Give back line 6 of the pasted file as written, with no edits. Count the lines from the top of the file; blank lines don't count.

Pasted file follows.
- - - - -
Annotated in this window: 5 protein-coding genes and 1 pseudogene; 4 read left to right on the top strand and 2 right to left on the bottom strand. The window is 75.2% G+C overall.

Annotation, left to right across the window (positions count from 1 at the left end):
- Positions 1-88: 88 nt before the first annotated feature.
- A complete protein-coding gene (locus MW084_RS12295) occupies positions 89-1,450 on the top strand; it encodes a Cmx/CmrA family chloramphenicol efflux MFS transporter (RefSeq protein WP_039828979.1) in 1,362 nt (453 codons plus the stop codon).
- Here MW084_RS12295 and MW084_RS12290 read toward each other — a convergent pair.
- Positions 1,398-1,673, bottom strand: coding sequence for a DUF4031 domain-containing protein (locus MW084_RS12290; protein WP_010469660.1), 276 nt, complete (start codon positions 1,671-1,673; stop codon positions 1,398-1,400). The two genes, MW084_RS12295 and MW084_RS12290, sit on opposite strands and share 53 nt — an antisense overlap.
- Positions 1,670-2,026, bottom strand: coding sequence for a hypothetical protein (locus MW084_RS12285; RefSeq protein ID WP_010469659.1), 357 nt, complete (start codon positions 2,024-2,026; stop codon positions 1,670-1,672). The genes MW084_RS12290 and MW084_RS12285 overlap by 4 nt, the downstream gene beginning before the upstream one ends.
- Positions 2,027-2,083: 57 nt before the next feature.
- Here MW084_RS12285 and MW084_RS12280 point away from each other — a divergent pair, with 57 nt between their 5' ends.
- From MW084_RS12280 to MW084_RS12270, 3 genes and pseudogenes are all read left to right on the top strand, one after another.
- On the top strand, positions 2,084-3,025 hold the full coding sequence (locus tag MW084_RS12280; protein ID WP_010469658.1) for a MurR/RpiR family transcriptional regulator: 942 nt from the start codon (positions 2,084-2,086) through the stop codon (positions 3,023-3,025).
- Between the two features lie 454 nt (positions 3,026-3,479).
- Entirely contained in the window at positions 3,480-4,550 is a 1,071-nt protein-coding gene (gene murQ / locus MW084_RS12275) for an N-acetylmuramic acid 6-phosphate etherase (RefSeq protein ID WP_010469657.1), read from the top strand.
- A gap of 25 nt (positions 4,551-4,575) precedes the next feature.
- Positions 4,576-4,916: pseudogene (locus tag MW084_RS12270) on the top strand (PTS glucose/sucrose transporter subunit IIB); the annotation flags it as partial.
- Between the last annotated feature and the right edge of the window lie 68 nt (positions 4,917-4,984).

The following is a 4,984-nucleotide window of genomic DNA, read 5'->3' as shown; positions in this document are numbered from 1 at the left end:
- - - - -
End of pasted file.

- Positions 1,398-1,673, bottom strand: coding sequence for a DUF4031 domain-containing protein (locus MW084_RS12290; protein WP_010469660.1), 276 nt, complete (start codon positions 1,671-1,673; stop codon positions 1,398-1,400). The two genes, MW084_RS12295 and MW084_RS12290, sit on opposite strands and share 53 nt — an antisense overlap.